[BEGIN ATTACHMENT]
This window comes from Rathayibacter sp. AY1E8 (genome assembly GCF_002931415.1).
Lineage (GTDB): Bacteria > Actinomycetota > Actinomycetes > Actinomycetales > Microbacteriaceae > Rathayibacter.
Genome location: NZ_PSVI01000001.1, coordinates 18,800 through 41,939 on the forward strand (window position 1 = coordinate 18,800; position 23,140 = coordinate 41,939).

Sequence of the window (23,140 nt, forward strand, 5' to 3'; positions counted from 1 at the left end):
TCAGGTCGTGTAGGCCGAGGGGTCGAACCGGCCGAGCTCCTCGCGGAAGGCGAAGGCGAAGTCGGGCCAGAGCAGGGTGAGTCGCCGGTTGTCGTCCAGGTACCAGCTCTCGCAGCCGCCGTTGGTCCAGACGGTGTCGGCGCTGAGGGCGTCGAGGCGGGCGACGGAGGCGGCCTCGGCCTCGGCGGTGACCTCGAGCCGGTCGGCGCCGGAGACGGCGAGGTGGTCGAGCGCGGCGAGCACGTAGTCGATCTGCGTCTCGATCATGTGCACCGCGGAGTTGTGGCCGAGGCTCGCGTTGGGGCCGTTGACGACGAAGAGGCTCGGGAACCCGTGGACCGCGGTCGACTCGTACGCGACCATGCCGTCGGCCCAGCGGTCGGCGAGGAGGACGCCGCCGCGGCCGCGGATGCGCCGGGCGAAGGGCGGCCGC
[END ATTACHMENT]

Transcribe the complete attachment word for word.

This window comes from Rathayibacter sp. AY1E8 (genome assembly GCF_002931415.1).
Lineage (GTDB): Bacteria > Actinomycetota > Actinomycetes > Actinomycetales > Microbacteriaceae > Rathayibacter.
Genome location: NZ_PSVI01000001.1, coordinates 18,800 through 41,939 on the forward strand (window position 1 = coordinate 18,800; position 23,140 = coordinate 41,939).

Sequence of the window (23,140 nt, forward strand, 5' to 3'; positions counted from 1 at the left end):
TCAGGTCGTGTAGGCCGAGGGGTCGAACCGGCCGAGCTCCTCGCGGAAGGCGAAGGCGAAGTCGGGCCAGAGCAGGGTGAGTCGCCGGTTGTCGTCCAGGTACCAGCTCTCGCAGCCGCCGTTGGTCCAGACGGTGTCGGCGCTGAGGGCGTCGAGGCGGGCGACGGAGGCGGCCTCGGCCTCGGCGGTGACCTCGAGCCGGTCGGCGCCGGAGACGGCGAGGTGGTCGAGCGCGGCGAGCACGTAGTCGATCTGCGTCTCGATCATGTGCACCGCGGAGTTGTGGCCGAGGCTCGCGTTGGGGCCGTTGACGACGAAGAGGCTCGGGAACCCGTGGACCGCGGTCGACTCGTACGCGACCATGCCGTCGGCCCAGCGGTCGGCGAGGAGGACGCCGCCGCGGCCGCGGATGCGCCGGGCGAAGGGCGGCCGC